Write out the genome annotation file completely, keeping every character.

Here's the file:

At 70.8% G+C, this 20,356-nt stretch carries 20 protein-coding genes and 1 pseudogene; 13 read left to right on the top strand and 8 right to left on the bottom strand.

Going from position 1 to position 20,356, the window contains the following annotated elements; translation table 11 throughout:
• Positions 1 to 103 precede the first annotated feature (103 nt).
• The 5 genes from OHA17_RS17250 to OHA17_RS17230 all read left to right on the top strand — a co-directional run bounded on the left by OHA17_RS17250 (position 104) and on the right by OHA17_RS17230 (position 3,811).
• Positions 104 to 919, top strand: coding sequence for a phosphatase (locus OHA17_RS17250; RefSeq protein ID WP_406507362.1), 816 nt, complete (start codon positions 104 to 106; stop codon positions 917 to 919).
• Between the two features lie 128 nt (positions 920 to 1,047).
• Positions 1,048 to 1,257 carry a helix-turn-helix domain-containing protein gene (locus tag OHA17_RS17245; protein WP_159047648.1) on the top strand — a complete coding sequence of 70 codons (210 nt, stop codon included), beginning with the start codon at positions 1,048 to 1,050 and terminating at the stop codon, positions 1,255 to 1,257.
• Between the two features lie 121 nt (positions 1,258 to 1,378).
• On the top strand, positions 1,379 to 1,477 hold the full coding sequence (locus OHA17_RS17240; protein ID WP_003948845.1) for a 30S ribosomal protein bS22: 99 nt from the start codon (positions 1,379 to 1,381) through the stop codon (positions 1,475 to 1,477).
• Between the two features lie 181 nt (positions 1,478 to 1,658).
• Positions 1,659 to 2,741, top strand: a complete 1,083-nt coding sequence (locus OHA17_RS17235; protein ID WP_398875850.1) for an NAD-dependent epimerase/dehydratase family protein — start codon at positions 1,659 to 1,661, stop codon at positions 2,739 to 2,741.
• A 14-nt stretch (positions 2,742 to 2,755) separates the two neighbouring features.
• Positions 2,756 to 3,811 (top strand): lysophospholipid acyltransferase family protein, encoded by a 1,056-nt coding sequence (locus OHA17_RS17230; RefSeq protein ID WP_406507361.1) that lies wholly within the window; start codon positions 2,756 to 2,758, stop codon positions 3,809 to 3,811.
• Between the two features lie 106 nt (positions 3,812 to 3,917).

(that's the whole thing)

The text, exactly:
At 70.8% G+C, this 20,356-nt stretch carries 20 protein-coding genes and 1 pseudogene; 13 read left to right on the top strand and 8 right to left on the bottom strand.

Going from position 1 to position 20,356, the window contains the following annotated elements; translation table 11 throughout:
• Positions 1 to 103 precede the first annotated feature (103 nt).
• The 5 genes from OHA17_RS17250 to OHA17_RS17230 all read left to right on the top strand — a co-directional run bounded on the left by OHA17_RS17250 (position 104) and on the right by OHA17_RS17230 (position 3,811).
• Positions 104 to 919, top strand: coding sequence for a phosphatase (locus OHA17_RS17250; RefSeq protein ID WP_406507362.1), 816 nt, complete (start codon positions 104 to 106; stop codon positions 917 to 919).
• Between the two features lie 128 nt (positions 920 to 1,047).
• Positions 1,048 to 1,257 carry a helix-turn-helix domain-containing protein gene (locus tag OHA17_RS17245; protein WP_159047648.1) on the top strand — a complete coding sequence of 70 codons (210 nt, stop codon included), beginning with the start codon at positions 1,048 to 1,050 and terminating at the stop codon, positions 1,255 to 1,257.
• Between the two features lie 121 nt (positions 1,258 to 1,378).
• On the top strand, positions 1,379 to 1,477 hold the full coding sequence (locus OHA17_RS17240; protein ID WP_003948845.1) for a 30S ribosomal protein bS22: 99 nt from the start codon (positions 1,379 to 1,381) through the stop codon (positions 1,475 to 1,477).
• Between the two features lie 181 nt (positions 1,478 to 1,658).
• Positions 1,659 to 2,741, top strand: a complete 1,083-nt coding sequence (locus OHA17_RS17235; protein ID WP_398875850.1) for an NAD-dependent epimerase/dehydratase family protein — start codon at positions 1,659 to 1,661, stop codon at positions 2,739 to 2,741.
• A 14-nt stretch (positions 2,742 to 2,755) separates the two neighbouring features.
• Positions 2,756 to 3,811 (top strand): lysophospholipid acyltransferase family protein, encoded by a 1,056-nt coding sequence (locus OHA17_RS17230; RefSeq protein ID WP_406507361.1) that lies wholly within the window; start codon positions 2,756 to 2,758, stop codon positions 3,809 to 3,811.
• Between the two features lie 106 nt (positions 3,812 to 3,917).